The 1912 Centre was as its name suggests built in 1912 as the Town Fire Station. It is ideally suited for visiting groups with accommodation ranged around the old engine garage, which now forms the central dining and recreational area.
The upper floor has access to four cabin style sleeping areas, two with two berths and two with six berths. Additional sleeping accommodation is available on the ground floor, comprising one six bed, and one four bed room with ensuite facilities. All cabins have bunk beds. The Centre accommodates up to twenty six people, and the occupying group has sole use of the Centre.
The centrally heated building has a fully equiped kitchen, showers, a drying room and ground floor facilities for the disabled. Visiting groups can bring their own sleeping bags, or for a small charge can hire duvets from the Centre.
The Centre is compact and easily managed, and groups will be expected to undertake certain domestic duties during their stay, and be responsible for leaving the Centre in a clean and tidy condition.
The 1912 Centre is situated within a conservation area of the old part of Harwich, and is 50 metres from a sandy beach and promenade, within the Harbour area. The neighbourhood around the centre is a quiet, residential area full of historical buildings of interest. The Town owes much of its charm to its medieval origins, the grid pattern on which the original 13th century town was built still survives. There are over 200 listed buildings within half square mile.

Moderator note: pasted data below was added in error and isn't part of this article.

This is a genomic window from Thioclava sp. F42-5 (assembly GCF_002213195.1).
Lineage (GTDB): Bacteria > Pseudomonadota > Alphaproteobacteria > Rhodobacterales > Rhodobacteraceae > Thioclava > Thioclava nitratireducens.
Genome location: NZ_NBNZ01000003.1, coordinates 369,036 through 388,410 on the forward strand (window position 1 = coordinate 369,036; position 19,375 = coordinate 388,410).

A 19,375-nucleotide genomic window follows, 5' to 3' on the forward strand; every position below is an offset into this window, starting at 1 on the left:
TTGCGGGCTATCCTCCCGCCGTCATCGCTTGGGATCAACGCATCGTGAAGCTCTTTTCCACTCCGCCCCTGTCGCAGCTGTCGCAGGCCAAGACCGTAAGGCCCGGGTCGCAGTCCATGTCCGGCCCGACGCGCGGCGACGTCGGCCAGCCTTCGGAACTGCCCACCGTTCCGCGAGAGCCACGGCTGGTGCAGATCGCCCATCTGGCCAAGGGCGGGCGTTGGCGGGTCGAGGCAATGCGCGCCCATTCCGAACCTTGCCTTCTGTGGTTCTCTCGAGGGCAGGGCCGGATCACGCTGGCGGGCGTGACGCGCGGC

Harwich is built on a narrow spit of land between the sea and the junction of two rivers, the Stour and the Orwell. The large natural harbour created by this confluence is one of the busiest in Europe and serves the ports of Ipswich and Felixstowe as well as Harwich. Harwich is perhaps best known as a ferry port, providing a link between Britain and the Continent, but also offers many varied attractions to visitors.Yachts, North Sea Ferries, ocean going container ships and some of the largest cruise ships in the world provide an ever changing maritime panorama.
PLACES OF INTEREST:
Harwich is at the eastern extreme of the Tendring Hundred Peninsula, and close to the Essex/Suffolk border which gives easy access to the Stour Valley and Dedham Vale, an area immortalized by the painter John Constable, Gainsborough's home in Sudbury, and Colchester with its historic castle along with many other attractions and leisure facilities.
Dovercourt is a small seaside resort adjacent to Harwich and has leisure facilities including, tennis courts, indoor swimming pool, roller rink, boating lake and a sports centre.
The seaside resorts of Walton on the Naze, Frinton and Clacton on Sea are all close by with their many attractions. There is also during the summer months a regular foot ferry from the Ha’penny Pier in Harwich to either Shotley or Felixstowe.